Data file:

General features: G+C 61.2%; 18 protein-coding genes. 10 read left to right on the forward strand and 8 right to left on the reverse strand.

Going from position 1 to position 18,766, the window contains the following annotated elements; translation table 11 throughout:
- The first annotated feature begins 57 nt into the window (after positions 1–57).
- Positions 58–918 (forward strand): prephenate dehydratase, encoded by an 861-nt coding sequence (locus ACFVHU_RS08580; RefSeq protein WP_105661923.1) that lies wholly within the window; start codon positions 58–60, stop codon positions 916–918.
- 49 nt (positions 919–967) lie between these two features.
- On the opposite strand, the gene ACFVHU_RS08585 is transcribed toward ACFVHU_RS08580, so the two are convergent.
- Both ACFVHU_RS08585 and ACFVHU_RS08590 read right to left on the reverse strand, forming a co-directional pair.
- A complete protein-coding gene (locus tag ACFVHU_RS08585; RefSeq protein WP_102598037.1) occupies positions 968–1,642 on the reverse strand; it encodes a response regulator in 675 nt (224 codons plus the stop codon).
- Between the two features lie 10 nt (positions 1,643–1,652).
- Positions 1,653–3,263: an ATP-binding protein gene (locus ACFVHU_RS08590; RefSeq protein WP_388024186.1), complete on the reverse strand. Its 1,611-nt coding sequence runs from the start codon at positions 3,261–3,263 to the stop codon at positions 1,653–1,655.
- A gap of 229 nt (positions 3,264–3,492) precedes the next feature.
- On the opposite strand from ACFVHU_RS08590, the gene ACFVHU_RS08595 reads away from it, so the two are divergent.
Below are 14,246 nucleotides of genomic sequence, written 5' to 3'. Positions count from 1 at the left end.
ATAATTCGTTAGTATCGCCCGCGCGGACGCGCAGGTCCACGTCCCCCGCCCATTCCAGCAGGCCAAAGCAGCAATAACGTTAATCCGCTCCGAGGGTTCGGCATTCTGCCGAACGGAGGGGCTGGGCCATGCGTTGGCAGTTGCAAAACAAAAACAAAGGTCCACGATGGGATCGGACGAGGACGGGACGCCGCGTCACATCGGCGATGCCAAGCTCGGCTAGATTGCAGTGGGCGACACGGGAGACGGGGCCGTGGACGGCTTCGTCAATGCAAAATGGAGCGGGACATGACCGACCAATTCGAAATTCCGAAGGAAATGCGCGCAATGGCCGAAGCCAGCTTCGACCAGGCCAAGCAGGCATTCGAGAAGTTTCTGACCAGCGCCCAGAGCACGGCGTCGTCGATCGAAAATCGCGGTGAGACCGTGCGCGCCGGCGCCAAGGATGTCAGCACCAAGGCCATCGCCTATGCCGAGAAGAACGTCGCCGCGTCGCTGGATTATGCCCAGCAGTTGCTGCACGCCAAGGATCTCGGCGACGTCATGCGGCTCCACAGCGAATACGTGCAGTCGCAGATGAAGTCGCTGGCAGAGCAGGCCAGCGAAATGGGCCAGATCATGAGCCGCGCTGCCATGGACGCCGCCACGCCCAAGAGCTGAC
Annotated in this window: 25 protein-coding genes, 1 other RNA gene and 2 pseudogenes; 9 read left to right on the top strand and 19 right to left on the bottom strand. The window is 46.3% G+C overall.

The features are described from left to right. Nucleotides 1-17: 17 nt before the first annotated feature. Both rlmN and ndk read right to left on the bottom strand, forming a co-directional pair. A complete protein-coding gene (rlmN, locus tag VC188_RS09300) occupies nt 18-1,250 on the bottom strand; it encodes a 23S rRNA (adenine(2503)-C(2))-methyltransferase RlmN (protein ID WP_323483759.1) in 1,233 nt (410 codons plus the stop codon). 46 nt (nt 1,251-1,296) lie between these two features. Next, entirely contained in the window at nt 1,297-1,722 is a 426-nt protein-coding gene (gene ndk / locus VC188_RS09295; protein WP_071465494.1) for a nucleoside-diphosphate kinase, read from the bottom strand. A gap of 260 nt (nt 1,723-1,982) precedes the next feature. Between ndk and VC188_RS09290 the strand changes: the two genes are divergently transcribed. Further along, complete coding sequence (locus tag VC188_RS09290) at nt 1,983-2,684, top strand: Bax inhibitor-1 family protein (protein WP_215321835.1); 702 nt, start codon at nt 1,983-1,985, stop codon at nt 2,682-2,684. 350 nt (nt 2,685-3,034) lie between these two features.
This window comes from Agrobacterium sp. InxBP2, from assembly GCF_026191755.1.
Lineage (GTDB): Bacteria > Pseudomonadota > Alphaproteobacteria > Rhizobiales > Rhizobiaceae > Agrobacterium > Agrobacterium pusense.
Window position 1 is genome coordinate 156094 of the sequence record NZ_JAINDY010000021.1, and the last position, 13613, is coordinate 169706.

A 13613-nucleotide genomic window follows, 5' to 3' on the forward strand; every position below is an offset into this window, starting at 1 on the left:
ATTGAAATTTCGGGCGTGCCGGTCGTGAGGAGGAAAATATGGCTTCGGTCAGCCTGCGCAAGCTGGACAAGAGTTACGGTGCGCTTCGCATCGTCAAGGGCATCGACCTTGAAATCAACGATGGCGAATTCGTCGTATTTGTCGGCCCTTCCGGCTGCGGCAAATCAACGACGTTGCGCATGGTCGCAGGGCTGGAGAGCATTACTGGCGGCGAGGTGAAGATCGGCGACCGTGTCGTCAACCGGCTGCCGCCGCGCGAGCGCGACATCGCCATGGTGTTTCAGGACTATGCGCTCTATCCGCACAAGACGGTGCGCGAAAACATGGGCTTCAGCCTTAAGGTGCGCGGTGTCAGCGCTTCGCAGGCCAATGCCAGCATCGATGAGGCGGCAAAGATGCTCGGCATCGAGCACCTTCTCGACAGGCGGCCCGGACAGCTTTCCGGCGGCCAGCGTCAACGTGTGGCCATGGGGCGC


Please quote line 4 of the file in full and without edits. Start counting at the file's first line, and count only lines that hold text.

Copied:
- Positions 58–918 (forward strand): prephenate dehydratase, encoded by an 861-nt coding sequence (locus ACFVHU_RS08580; RefSeq protein WP_105661923.1) that lies wholly within the window; start codon positions 58–60, stop codon positions 916–918.